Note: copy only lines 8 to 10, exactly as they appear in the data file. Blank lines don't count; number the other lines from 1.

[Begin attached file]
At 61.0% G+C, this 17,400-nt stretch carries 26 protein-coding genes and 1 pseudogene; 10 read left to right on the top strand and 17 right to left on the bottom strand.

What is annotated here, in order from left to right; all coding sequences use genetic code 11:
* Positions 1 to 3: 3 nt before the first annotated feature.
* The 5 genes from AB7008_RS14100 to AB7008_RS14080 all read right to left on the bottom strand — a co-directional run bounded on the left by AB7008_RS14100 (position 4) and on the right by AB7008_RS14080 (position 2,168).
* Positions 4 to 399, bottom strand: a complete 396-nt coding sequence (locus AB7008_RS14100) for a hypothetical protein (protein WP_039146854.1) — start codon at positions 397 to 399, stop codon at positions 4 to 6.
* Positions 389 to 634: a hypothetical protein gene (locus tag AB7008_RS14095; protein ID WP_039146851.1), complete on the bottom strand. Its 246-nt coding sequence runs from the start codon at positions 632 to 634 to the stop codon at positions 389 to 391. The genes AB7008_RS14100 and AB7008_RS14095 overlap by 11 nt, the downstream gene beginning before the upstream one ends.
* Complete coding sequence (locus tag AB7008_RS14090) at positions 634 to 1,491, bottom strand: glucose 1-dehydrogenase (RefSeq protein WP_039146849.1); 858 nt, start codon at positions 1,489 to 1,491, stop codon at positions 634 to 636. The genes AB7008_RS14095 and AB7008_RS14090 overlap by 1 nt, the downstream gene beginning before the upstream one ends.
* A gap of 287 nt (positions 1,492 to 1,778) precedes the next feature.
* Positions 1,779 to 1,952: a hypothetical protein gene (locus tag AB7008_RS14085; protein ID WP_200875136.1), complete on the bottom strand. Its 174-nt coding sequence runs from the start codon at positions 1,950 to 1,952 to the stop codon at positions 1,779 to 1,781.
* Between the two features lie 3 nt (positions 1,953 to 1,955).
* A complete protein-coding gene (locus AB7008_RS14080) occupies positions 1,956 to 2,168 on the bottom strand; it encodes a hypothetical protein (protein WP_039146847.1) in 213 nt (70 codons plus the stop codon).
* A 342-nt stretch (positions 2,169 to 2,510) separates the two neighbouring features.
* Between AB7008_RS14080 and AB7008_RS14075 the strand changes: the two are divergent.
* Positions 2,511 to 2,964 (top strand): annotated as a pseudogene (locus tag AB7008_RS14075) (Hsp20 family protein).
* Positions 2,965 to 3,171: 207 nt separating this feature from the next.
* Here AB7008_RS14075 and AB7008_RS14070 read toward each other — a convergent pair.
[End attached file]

* A gap of 287 nt (positions 1,492 to 1,778) precedes the next feature.
* Positions 1,779 to 1,952: a hypothetical protein gene (locus tag AB7008_RS14085; protein ID WP_200875136.1), complete on the bottom strand. Its 174-nt coding sequence runs from the start codon at positions 1,950 to 1,952 to the stop codon at positions 1,779 to 1,781.
* Between the two features lie 3 nt (positions 1,953 to 1,955).